There was little reaction to the non-tendering of Jair Jurrjens, save for some crowing from the statistically obsessed who always discounted his contributions. JJ deserves better than that.
Pitching before 52,495 at Shea that night, JJ endured a horrific third inning that would’ve led most rookies to self-destruct. With 2 outs, the bases loaded and a shrinking strike zone, JJ to walked in three consecutive runs, two of which came on full counts. He responded by retiring the next 10 hitters he faced, leaving after 6 innings en route to his third victory.
JJ was the local nine’s best starter that year, leading the team in wins and innings pitched. The following season he emerged as one of the best starters in the NL, winning 14 with a 2.60 ERA, limiting opposing hitters to a .237 BA. He led the Braves with 215 IP, saving his best in September, going 4-1 with a 1.43 ERA.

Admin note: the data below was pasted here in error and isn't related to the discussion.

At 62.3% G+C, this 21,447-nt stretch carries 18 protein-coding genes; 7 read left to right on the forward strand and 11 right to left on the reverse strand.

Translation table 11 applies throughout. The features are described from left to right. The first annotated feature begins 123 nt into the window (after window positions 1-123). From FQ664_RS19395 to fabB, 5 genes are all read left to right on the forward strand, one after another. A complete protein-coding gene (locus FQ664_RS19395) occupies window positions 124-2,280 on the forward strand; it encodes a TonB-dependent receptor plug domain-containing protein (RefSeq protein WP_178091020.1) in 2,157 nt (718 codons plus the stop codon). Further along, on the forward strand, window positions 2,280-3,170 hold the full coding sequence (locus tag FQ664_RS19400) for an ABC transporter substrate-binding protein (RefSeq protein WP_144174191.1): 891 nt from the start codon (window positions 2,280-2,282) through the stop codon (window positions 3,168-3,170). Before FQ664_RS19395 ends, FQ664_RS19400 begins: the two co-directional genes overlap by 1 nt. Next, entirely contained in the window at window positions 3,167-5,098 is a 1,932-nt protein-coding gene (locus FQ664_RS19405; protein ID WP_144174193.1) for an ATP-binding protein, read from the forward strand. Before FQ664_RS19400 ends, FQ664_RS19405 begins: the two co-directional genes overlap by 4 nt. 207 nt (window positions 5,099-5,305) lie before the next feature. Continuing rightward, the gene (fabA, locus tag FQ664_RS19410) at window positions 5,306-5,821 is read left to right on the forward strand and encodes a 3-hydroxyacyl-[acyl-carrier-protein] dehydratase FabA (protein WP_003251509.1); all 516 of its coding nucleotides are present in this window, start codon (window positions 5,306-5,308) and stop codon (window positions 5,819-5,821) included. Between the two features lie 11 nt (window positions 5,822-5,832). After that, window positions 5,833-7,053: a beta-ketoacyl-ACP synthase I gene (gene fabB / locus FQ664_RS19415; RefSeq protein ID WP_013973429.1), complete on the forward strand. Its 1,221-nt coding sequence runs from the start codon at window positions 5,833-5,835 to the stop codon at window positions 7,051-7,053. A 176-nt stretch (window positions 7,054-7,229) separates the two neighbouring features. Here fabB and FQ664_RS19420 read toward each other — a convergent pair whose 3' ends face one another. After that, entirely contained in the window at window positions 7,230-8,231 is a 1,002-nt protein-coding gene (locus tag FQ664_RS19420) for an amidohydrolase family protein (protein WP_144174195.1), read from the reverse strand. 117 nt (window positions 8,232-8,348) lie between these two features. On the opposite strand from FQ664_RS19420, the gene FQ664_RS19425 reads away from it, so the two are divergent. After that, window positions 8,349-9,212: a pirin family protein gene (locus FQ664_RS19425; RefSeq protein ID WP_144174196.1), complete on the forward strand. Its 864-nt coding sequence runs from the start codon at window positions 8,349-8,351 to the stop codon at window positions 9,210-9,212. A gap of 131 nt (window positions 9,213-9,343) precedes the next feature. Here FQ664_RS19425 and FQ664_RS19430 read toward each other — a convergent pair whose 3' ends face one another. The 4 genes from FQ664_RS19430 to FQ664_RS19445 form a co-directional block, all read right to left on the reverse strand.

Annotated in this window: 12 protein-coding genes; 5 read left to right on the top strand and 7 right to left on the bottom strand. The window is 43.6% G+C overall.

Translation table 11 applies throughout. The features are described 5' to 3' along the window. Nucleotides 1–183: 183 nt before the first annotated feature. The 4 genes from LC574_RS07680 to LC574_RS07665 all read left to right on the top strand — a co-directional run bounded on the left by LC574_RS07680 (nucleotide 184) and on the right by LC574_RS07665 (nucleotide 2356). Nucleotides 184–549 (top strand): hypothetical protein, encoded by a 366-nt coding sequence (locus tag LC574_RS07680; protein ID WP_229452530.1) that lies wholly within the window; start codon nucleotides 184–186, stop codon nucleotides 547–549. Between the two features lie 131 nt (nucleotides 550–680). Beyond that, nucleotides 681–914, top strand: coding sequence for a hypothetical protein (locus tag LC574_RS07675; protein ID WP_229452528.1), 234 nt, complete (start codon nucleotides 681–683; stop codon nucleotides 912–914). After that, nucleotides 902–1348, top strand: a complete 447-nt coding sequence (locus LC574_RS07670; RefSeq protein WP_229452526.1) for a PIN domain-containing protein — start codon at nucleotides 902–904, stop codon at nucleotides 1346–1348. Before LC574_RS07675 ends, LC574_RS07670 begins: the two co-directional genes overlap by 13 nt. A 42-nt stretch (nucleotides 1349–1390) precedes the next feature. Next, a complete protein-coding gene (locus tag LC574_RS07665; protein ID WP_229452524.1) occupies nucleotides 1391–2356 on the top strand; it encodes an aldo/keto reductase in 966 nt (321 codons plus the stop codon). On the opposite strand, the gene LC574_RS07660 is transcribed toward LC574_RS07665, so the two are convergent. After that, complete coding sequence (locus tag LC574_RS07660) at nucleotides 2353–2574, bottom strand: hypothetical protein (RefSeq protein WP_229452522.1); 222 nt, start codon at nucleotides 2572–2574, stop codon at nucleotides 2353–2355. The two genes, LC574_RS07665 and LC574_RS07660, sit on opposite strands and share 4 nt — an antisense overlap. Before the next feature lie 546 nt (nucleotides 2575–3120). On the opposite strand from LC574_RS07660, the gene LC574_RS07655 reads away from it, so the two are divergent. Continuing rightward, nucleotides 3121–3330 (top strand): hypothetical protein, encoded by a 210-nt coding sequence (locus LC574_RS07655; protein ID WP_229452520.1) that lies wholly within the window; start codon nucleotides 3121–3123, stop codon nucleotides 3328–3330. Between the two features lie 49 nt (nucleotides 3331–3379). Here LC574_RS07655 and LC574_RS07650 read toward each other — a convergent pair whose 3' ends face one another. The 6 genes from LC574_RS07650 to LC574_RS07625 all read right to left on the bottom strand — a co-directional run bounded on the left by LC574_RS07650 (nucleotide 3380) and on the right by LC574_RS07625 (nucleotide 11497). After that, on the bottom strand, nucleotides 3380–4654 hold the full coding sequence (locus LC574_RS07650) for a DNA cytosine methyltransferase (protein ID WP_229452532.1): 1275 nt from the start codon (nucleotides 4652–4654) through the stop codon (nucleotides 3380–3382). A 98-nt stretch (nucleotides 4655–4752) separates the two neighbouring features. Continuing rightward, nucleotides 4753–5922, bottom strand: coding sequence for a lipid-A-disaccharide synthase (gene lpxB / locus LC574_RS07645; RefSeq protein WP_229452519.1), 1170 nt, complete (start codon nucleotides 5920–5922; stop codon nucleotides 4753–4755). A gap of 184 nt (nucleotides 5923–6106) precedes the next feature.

After a forgettable 2010 performance JJ rebounded in 2011, ranking among the NL’s elite starters, winning 12 games with a 1.87 ERA in the season’s first half. Stat geeks were unimpressed, citing his 5.3 K/9 ratio. But it was bad knees, not the lack of a blazing fastball, that spelled the end of JJ’s days in Atlanta.
Besides his stout work on the mound, JJ was also a stand-up dude, never complaining after he was demoted to Gwinnett last April. And don’t forget that June 22nd start in Fenway when he defied the skeptics to hold Boston to three hits and one run in 7-1/3 IP.
Alas, it was pretty much all downhill from there, eliciting a chorus of “I told you so’s” from those who measure effectiveness by strikeouts. They may not appreciate JJ, but real Braves fans should.
Here’s hoping he lands on his feet and resumes what has been a very effective big league career.